Sustainable businesses have made huge strides in areas like improving access to renewable energy and improving health outcomes for the world’s poor, and we believe there’s an opportunity in the seafood sector as well. The big question is, how do we help seafood entrepreneurs design businesses that have positive social and environmental impacts?
How can seafood businesses create positive impacts?
The 80+ entrepreneurs that have entered the competition operate at different points in the seafood supply chain, at different scales, and in different geographies. There are potential environmental benefits that can be generated by each venture, including impacts on habitats, fisheries management, energy and water use, or other resources. Social impacts can range from creating access to fresh food in places where distribution channels do not reach, to breaking up price controls on fishing docks, to fair labor practices.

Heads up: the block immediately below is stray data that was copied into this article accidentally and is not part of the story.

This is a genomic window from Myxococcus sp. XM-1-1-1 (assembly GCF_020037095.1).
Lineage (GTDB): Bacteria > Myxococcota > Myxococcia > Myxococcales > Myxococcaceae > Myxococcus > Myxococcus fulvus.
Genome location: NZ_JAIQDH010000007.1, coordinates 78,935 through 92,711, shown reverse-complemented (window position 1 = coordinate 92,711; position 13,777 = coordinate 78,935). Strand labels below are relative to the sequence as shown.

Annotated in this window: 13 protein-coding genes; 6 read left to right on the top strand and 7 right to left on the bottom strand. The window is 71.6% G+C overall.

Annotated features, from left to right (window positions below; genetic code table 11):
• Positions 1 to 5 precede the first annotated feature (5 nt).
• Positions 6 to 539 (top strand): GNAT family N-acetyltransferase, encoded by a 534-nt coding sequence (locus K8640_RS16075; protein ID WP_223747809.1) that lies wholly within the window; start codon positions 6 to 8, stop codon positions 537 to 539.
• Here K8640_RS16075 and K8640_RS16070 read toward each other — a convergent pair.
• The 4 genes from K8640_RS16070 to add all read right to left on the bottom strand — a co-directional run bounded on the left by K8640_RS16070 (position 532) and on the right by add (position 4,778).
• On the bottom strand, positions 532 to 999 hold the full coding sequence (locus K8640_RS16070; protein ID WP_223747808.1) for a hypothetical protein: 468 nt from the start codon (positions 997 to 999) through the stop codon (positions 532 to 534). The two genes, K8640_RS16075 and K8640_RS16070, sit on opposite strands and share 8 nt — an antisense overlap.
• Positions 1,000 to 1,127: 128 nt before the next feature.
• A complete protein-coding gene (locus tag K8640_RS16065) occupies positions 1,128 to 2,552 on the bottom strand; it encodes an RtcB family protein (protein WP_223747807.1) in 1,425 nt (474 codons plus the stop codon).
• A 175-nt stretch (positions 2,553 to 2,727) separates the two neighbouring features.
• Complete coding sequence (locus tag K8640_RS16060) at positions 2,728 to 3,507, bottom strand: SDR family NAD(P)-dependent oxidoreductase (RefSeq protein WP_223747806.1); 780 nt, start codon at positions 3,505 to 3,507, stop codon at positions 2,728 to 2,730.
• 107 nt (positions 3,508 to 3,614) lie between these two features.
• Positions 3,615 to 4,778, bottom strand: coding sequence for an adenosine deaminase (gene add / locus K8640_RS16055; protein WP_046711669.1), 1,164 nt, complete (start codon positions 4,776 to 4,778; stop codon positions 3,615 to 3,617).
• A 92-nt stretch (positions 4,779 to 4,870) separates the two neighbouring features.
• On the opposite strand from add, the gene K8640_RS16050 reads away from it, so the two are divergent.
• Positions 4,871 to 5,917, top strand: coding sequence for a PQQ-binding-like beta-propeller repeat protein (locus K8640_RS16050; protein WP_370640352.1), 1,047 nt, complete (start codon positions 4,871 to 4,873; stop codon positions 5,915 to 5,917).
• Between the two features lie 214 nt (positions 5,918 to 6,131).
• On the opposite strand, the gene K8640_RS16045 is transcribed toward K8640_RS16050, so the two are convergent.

Avoid the negative in addition to creating the positive
Each company must plan and define their impacts in a way that makes sense for their specific business. They must set goals for creating positive impacts and, at the same time, ensure they are not unintentionally creating negative impacts, by looking at their own operations and at the supply chains that carry products into and out of their enterprise. For example, requiring seafood suppliers to have fair labor policies in place can mitigate the potential for slave labor to be found in businesses’ supply chains. We believe this absence of the negative is as powerful as the presence of the positive.
Measure impact in the course of business
Fish 2.0 has developed a structure to assist seafood businesses in defining and communicating the metrics they can use to quantify and prove the changes they are making. We are asking entrepreneurs to articulate specific, measurable outcomes that they can control andfishing.jpg are directly linked to the daily operations of their businesses.
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